Denver woman survives Arctic sinking |

Denver woman survives Arctic sinking

DENVER, Colorado ” It may be a bit of a stretch to put her in the same boat as Molly Brown, but Denver’s Kay Van Horne is definitely unsinkable.

Unlike Brown, when Van Horne’s cruise ship sank a nearby ship came to their rescue in the Antarctic ice.

The 63-year-old recalls cracking jokes, swallowing Dramamine and marveling at how well everything was going, she told the Rocky Mountain News.

The 90 passengers, 54 crew and nine guides were all rescued as the M/S Explorer was sinking last Friday.

“Nobody panicked,” Van Horne said Tuesday after arriving back in Denver. “Everybody got off that boat safely.

“It was just a miracle. But it says an awful lot for everybody, from the captain to the engineering crews to the Zodiac drivers. Everything was lined up in its proper way. They kept us informed every minute.”

The retired middle-school teacher was quickly back in her element, “feeding my little grandbaby. And life can’t get any better than that.”

She had never taken a cruise before because she is prone to seasickness. A voyage to Antarctica was too much to resist.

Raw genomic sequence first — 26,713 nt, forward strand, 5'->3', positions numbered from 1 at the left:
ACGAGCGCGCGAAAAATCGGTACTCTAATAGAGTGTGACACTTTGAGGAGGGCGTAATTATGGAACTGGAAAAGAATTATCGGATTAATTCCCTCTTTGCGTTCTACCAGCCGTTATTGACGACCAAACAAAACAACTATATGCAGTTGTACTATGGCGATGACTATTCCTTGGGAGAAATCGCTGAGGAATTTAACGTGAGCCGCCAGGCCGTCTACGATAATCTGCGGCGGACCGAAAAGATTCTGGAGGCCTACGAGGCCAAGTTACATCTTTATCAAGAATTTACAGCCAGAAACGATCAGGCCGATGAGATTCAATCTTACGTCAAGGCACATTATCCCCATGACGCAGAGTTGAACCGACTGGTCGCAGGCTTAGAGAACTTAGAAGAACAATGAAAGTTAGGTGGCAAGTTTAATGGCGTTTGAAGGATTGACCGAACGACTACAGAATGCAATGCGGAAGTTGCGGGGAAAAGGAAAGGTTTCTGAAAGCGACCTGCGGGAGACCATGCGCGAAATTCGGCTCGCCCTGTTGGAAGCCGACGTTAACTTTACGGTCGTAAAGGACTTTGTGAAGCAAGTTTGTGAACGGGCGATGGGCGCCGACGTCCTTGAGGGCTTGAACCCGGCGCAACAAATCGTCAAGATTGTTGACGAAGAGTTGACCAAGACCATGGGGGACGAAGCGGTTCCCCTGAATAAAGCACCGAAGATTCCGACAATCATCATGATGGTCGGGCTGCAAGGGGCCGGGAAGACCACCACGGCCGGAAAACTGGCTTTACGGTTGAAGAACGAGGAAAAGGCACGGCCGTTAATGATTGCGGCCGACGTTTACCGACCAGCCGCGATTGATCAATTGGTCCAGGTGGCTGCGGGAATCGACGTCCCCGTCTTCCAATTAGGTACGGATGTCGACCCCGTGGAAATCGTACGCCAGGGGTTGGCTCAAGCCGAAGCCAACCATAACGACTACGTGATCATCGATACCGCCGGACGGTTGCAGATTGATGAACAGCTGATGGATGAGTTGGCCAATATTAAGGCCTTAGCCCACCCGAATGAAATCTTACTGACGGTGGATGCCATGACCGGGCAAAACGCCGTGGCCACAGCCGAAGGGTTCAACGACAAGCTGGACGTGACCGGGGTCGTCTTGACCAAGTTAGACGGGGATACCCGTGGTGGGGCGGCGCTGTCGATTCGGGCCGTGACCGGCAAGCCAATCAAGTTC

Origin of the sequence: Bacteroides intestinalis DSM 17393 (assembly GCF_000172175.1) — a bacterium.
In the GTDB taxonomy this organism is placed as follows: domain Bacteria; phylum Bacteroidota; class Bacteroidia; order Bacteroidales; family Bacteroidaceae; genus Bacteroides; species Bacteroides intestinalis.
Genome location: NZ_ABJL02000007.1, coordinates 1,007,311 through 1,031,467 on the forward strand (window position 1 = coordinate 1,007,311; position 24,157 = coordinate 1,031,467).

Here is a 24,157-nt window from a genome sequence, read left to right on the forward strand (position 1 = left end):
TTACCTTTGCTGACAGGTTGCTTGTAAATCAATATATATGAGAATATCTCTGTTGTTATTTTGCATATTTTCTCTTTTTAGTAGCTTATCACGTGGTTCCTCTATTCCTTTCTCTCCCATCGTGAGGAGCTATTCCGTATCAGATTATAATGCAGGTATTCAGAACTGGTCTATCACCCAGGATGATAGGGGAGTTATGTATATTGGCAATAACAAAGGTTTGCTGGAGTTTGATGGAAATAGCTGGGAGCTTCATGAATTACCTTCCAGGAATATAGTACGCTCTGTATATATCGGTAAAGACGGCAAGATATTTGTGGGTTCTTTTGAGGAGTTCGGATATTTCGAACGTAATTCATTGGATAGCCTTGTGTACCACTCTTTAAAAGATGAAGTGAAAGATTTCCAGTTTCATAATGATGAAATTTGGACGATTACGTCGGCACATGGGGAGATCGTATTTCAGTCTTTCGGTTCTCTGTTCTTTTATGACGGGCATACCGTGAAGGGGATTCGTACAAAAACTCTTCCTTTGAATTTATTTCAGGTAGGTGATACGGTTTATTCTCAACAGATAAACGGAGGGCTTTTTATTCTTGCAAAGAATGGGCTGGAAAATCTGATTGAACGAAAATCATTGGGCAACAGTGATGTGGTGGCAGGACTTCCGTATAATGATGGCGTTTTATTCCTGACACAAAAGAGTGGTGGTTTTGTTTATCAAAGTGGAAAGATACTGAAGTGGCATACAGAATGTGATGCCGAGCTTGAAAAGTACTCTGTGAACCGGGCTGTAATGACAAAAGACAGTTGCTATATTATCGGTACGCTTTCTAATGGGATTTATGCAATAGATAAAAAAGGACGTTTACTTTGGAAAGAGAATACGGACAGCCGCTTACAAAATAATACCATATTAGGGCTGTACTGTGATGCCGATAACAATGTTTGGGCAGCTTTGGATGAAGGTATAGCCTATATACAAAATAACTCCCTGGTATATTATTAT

She was among tourists in GAP Adventures 19-day “Spirit of Shackleton” trip, following in the harrowing steps of adventurer Sir Ernest Shackleton. He spent two years on the rescue of a crew he’d been forced to abandon when ice broke up their ship.

The first two weeks was all fun as everyone got to know each other.

“We’d already been out for two weeks, and the company was wonderful,” Van Horne said. “There were just 154 of us and we knew everybody.”

The passengers had been trained in getting on and off small Zodiac inflatable boats used for rescue and transport because they had made several stops on land.

It was just past midnight when the ship met its fate. Van Horne was still up ” playing cards.

“We made jokes about it, but it was the nervous type of jokes, to relieve the tension,” she said. “I went up on the bridge and saw ice all around us. One of the crew had his binoculars out trying to guide us through the ice.

“When I went to my room, I joked with my niece that maybe we should put some long johns on instead of pajamas, because it was going to be a long night. That’s when there was a big hit. We had hit ice before, but this was a little bit different.”

The lights went out and the water poured out the toilets.

Within five minutes everyone was told to go to the highest level of the ship.

“They had us sit in the lecture room and informed us immediately that there was a hole. They were going to try to reposition the boat so they could patch it,” Van Horne said.

Soon after, “Another iceberg, about the size of the boat, hit us,” she said. “That’s when I felt in my heart we were going to abandon the boat.”

Everyone was quickly sent to lifeboats, and again unlike the Titanic, they had enough.

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